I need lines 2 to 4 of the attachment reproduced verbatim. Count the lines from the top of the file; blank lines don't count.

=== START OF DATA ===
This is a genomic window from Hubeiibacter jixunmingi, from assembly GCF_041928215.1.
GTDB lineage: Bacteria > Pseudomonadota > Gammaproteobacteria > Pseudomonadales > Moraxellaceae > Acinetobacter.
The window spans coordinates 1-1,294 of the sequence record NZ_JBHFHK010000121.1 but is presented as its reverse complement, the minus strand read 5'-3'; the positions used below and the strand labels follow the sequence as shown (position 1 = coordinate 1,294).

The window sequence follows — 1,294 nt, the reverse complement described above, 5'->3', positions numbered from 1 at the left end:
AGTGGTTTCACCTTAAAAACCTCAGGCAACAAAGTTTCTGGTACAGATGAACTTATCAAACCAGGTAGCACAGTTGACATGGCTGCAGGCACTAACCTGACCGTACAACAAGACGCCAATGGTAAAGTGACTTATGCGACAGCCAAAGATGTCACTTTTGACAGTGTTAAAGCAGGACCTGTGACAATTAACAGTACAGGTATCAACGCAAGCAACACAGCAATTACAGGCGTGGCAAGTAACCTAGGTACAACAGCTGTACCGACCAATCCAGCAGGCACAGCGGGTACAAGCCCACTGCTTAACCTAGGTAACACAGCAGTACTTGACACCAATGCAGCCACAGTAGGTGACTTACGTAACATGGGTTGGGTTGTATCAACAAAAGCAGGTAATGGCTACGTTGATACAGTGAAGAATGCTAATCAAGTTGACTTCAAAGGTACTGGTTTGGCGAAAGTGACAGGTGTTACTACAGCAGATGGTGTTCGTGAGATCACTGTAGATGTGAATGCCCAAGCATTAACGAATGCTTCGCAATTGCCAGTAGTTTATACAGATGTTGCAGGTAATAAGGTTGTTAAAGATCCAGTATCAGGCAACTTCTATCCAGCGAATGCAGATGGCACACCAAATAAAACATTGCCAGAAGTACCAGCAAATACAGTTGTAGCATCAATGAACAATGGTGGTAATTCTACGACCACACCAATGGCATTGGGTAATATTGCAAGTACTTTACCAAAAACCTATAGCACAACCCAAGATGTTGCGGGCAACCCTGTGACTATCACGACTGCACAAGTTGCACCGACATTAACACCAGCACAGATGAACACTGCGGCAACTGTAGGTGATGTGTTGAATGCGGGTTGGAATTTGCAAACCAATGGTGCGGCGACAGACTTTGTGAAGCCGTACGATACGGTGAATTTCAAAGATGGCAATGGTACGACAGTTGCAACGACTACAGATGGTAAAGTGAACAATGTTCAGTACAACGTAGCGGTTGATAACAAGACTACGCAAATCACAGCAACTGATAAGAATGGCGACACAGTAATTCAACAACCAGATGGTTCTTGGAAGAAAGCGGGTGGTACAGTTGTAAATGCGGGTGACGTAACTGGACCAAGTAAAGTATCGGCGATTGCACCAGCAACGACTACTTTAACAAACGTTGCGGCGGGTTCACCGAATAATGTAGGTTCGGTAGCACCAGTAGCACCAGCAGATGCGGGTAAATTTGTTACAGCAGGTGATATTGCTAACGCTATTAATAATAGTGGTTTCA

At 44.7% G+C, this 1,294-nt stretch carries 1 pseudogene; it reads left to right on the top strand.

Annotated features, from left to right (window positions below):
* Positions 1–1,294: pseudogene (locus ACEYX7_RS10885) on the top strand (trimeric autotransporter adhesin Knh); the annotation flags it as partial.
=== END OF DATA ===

GTDB lineage: Bacteria > Pseudomonadota > Gammaproteobacteria > Pseudomonadales > Moraxellaceae > Acinetobacter.
The window spans coordinates 1-1,294 of the sequence record NZ_JBHFHK010000121.1 but is presented as its reverse complement, the minus strand read 5'-3'; the positions used below and the strand labels follow the sequence as shown (position 1 = coordinate 1,294).

The window sequence follows — 1,294 nt, the reverse complement described above, 5'->3', positions numbered from 1 at the left end: